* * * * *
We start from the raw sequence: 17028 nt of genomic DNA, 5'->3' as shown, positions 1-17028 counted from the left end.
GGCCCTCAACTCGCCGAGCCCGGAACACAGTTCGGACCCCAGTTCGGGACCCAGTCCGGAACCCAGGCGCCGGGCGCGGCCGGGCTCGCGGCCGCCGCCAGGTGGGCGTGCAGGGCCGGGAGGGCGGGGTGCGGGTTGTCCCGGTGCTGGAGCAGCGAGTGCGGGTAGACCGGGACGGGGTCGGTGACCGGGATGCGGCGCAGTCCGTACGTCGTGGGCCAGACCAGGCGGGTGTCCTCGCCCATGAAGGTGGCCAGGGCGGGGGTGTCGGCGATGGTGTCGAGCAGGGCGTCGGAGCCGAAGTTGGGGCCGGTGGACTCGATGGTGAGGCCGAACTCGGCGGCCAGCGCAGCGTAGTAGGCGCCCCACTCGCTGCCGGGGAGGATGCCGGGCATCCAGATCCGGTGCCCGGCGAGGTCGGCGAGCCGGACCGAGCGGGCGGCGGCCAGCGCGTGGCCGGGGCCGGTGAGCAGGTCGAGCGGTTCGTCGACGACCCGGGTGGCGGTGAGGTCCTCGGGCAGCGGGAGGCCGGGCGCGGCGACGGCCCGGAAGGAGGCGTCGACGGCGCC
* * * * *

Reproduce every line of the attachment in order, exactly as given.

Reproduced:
We start from the raw sequence: 17028 nt of genomic DNA, 5'->3' as shown, positions 1-17028 counted from the left end.
GGCCCTCAACTCGCCGAGCCCGGAACACAGTTCGGACCCCAGTTCGGGACCCAGTCCGGAACCCAGGCGCCGGGCGCGGCCGGGCTCGCGGCCGCCGCCAGGTGGGCGTGCAGGGCCGGGAGGGCGGGGTGCGGGTTGTCCCGGTGCTGGAGCAGCGAGTGCGGGTAGACCGGGACGGGGTCGGTGACCGGGATGCGGCGCAGTCCGTACGTCGTGGGCCAGACCAGGCGGGTGTCCTCGCCCATGAAGGTGGCCAGGGCGGGGGTGTCGGCGATGGTGTCGAGCAGGGCGTCGGAGCCGAAGTTGGGGCCGGTGGACTCGATGGTGAGGCCGAACTCGGCGGCCAGCGCAGCGTAGTAGGCGCCCCACTCGCTGCCGGGGAGGATGCCGGGCATCCAGATCCGGTGCCCGGCGAGGTCGGCGAGCCGGACCGAGCGGGCGGCGGCCAGCGCGTGGCCGGGGCCGGTGAGCAGGTCGAGCGGTTCGTCGACGACCCGGGTGGCGGTGAGGTCCTCGGGCAGCGGGAGGCCGGGCGCGGCGACGGCCCGGAAGGAGGCGTCGACGGCGCC